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Pramila Venkateswran


I first met Pramila in the early 2000s in Greenburg/White Plains. She was introduced to me by a mutual friend, the publisher and poet Ralph Nazareth. I remember reading her poems in Thirtha and thinking it would take me some years to write like that. My first impression was a glowing woman with a striking presence, her full moon-like face brimming with wisdom and unknown senses open to the world. Yet such feminine presence also carried an innate innocence. Her childlike reactions to the world and its goings on are marked with wonder largely even though disillusionment has touched her soul. More than a decade later, we joined hands to create Matwaala, the first South Asian Diaspora Poetry Fest. Not a year has gone by since 2015 when I thank my stars for her selfless, giving spirit. Rare is such passion that cares about diaspora poetry not just her own advancement. We share struggles, poetry, our mission, critical theory, and just moments of pedestrian friendship that has no labels. She is a rare orchid blooming in Long Island, her perfume is multi-scented. She writes critical essays, teaches English and Creative writing, hosts poetry readings, supports feminist causes, co-directs Matwaala

(often hosting poets in her home), and manages to be a poet ceaselessly. More formally, Pramila Venkateswaran, poet laureate of Suffolk County, Long Island (2013-15) and co-director of Matwaala: South Asian Diaspora Poetry Festival, is the author of Thirtha (Yuganta Press, 2002) Behind Dark Waters (Plain View Press, 2008), Draw Me Inmost (Stockport Flats, 2009), Trace (Finishing Line Press, 2011), Thirteen Days to Let Go (Aldrich Press, 2015), Slow Ripening (Local Gems, 2016), and The Singer of Alleppey (Shanti Arts, 2018). She has performed her poetry internationally, including at the Geraldine R. Dodge Poetry Festival and the Festival Internacional De Poesia De Granada. An award-winning poet, she teaches English and Women’s Studies at Nassau Community College, New York. Author of numerous essays on poetics as well as creative non-fiction, she is also the 2011 Walt Whitman Birthplace Association Long Island Poet of the Year. Learn more about Pramila at

Interview by Usha Akella (2020)


"I don't have an agenda for a poem."


Usha Akella: Pramila, it is an honor for me and a great joy to be in conversation with a dear friend. It seems to me that I know you, your poetics, your personality but now is a chance to explore things in a more pointed manner.

I have to start with Thirtha, a gem of a book, that needs to be assigned reading on all South Asian Literature lists.  In your introduction you say, ’In my act of fording the oceans between India and America, I become the pilgrim once again.’ ‘Along the way, the pilgrim becomes the conduit for the voices of other people speaking from the emptiness of displacement…’  The sacred as a viewpoint has always been tied to your poetics. What triggered the title and metaphor?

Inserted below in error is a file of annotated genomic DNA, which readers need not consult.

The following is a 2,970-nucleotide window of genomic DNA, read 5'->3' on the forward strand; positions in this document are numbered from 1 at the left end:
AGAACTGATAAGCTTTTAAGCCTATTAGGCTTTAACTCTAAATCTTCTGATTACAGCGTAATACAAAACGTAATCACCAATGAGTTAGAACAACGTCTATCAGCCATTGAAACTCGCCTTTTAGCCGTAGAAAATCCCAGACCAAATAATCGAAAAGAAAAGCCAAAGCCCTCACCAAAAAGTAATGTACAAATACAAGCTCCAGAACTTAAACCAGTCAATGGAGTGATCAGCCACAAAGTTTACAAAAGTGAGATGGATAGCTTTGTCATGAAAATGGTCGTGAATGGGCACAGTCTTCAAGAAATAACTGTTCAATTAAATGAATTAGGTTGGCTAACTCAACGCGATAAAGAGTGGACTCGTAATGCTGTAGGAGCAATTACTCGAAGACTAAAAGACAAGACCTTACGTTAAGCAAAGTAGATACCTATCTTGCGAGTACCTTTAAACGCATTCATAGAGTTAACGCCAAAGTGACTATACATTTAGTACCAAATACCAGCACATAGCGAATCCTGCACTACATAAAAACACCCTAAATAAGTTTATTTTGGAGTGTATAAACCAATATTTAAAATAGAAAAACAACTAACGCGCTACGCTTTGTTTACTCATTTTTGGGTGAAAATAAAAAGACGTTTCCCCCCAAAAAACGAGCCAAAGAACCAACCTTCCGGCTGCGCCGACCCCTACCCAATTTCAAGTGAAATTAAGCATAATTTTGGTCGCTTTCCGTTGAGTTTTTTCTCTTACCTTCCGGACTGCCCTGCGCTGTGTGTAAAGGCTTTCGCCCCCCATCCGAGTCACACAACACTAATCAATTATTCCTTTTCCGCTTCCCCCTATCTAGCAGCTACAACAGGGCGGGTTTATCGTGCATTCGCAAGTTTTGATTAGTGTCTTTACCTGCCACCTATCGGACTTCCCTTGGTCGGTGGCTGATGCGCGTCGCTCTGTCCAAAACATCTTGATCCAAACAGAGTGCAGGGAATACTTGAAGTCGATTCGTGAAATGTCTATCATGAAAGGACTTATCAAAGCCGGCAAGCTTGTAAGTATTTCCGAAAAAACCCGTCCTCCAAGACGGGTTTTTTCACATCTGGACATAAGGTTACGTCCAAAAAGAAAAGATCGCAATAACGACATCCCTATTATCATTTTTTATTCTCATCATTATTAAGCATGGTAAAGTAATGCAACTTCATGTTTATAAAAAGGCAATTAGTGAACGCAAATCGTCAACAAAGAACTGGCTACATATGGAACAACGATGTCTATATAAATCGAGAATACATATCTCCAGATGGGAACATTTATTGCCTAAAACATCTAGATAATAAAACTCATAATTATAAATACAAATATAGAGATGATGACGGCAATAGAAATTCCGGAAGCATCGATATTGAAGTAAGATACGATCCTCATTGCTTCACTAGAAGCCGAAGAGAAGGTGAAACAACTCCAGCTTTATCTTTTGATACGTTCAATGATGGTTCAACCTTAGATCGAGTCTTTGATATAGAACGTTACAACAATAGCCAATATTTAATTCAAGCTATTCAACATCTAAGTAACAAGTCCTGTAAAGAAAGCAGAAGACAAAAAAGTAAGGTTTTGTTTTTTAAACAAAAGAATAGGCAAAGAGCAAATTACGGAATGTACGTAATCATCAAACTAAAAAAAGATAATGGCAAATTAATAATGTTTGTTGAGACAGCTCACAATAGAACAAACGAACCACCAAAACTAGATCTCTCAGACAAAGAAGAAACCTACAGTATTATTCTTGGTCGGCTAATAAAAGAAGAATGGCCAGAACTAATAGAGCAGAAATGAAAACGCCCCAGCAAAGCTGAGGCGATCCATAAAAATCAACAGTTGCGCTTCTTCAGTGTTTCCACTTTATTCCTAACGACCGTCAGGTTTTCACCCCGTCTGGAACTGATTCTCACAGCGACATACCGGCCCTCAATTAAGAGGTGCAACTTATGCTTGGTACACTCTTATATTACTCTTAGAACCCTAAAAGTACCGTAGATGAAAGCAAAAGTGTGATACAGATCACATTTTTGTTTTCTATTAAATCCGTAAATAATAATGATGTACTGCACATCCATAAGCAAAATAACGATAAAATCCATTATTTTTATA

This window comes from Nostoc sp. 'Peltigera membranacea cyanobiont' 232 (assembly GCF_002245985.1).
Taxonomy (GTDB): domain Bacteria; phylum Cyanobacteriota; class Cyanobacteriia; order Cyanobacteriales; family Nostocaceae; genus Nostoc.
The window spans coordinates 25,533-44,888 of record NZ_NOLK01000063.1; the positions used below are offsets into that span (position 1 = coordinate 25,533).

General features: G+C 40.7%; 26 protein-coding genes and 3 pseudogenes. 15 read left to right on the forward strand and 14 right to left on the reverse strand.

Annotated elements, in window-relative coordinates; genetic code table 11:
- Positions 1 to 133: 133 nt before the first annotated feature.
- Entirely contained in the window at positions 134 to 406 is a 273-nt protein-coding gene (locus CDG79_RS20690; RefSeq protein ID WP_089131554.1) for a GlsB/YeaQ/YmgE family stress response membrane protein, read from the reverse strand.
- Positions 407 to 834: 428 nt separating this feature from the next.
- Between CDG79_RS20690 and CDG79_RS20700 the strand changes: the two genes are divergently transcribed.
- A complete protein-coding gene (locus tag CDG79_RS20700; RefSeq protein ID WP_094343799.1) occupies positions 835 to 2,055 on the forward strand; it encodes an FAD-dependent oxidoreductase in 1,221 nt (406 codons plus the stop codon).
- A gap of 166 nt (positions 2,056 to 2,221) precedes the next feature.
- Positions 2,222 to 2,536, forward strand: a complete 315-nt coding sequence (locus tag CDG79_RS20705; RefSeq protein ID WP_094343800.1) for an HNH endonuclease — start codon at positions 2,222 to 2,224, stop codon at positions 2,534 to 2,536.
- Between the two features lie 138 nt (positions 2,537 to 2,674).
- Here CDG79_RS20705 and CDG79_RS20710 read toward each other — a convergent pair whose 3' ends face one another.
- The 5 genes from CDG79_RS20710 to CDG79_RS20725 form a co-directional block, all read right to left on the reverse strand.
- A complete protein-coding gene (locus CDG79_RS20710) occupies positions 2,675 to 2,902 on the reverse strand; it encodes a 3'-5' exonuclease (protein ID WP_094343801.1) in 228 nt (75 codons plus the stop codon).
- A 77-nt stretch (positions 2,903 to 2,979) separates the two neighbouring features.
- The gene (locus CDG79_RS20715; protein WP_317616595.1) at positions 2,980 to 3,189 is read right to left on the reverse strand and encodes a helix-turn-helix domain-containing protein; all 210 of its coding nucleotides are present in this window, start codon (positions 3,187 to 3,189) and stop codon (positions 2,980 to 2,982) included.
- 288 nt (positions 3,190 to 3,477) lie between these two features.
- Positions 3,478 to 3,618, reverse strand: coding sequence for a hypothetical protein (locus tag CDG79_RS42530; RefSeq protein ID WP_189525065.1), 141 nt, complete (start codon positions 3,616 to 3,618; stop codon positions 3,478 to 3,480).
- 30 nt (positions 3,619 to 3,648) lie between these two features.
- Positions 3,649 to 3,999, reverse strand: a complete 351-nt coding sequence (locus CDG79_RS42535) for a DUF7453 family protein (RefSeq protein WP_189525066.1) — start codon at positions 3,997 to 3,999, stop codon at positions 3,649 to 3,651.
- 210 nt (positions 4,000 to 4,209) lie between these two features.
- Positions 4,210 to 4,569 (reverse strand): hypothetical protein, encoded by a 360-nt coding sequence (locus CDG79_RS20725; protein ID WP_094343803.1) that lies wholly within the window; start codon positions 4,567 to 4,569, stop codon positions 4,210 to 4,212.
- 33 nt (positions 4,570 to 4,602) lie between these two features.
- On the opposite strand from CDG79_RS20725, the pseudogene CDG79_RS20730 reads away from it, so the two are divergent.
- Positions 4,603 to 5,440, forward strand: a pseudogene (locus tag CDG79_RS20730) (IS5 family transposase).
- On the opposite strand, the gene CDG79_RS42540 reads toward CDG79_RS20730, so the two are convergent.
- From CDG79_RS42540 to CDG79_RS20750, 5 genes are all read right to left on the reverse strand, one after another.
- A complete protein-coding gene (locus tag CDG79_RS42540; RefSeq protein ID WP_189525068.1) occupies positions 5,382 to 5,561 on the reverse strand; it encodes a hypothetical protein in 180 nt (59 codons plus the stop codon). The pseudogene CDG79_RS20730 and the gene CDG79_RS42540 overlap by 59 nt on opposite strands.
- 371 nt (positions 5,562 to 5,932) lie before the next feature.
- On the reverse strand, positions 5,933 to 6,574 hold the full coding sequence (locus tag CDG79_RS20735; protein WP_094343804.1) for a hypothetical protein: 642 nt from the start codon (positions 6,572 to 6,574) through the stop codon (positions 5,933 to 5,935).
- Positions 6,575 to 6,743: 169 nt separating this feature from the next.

Pramila Venkateswaran: I have been a migrant throughout my life. My family seldom lived for more than 3 years in any city in India. Since I was a child I was always in the mode of adjusting to new environments, making new friends, and learning new languages. Needless to say, I was in-between feeling displaced and finding security. Reading and writing offered me this security. More than these, spirituality offered me a special center. My parents enrolled me in Chinmayananda Balavihar in Kolkota when I was 10, where every Sunday I learned to recite the Bhagavad Gita, heard discourses in philosophy, and sang bhajans. I continued to read Indian philosophy on my own through my teens. So when I wrote Thirtha, the concept of the journey (immigrating from India to the US) was far more than a physical fording. My spiritual and poetic journey, my development into motherhood, were the layers I was exploring. These meshed with the history of this country: the pilgrim metaphor of the early white American settlers who wanted religious freedom as well as the horrendous journey of enslaved Africans who had to find a way to endure servitude.

When writing a poem, you seldom know where you are going to land when you ford a metaphor. Similarly, your spiritual experience is unplanned. The same with motherhood or anything else in life; we can only put the work in but have no idea what will turn out. The fording is all that matters.


UA: So much of your life has been the journey, not the destination, that marvelous poem on the nine days post your father’s passing… the entire fluidity of the immigrant life and life itself is captured in its entirety. How did you write that poem?


PV: My poems do begin with the emotional resonance of an experience. I wrote “Thirteen Days” in response to losing my father. The immigrant’s experience of grief is peculiar. The passing of a loved one is always at a distance. It almost feels like one is going through the process in slow motion; the distance between the dying person, the news of the death, and the expression of grief happen as if in slow motion because of the space between continents, contrary to the speed of technology. Therefore, the mourning is that much more intense. I could only imagine my loss in pieces, so I broke up the writing in the form of the Hindu death rites which are 13 days, a mystical number in many cultures. Writing in sections allowed me to get deeper into the loss. A lot happens in the 13 days, the conversations in the family and the actual rites themselves which are highly metaphorical. I wanted to bring these metaphors into the poem for they helped me visualize my father’s soul in a place of comfort and for me to reach a feeling of completion on the 13th day. I also wrote my own mantras for the 13th section, which helped me personalize the rites.


UA: I must ask in wonder, how do you come up with lines like (pg.60, Thirtha, ‘We are hyphens, male-female… mantra-hymn-namaaz… I taste Cauvery in New York… We are on both shores at once, both or more…’


PV: Usha, just like you come up with such interesting juxtapositions in your poems! I have always wondered about the strange combinations we are made of. Let’s look at the lines you picked here. We are socialized to be male or female, but while I am aware of patriarchal violence, I am so conscious of us being beyond gender when I read Vedanta. The mystics have always been aware of our ability to move between worlds. In our immigrant lives, we are constantly in two or more dimensions, constantly adjusting to our environments, whether it is the workplace, our children’s struggles, and our writing. In poetry we naturally keep shifting between different dimensions, simultaneously carrying the literal and the metaphorical; we write in two or more languages in a single line; we also have an ear open to the numinous.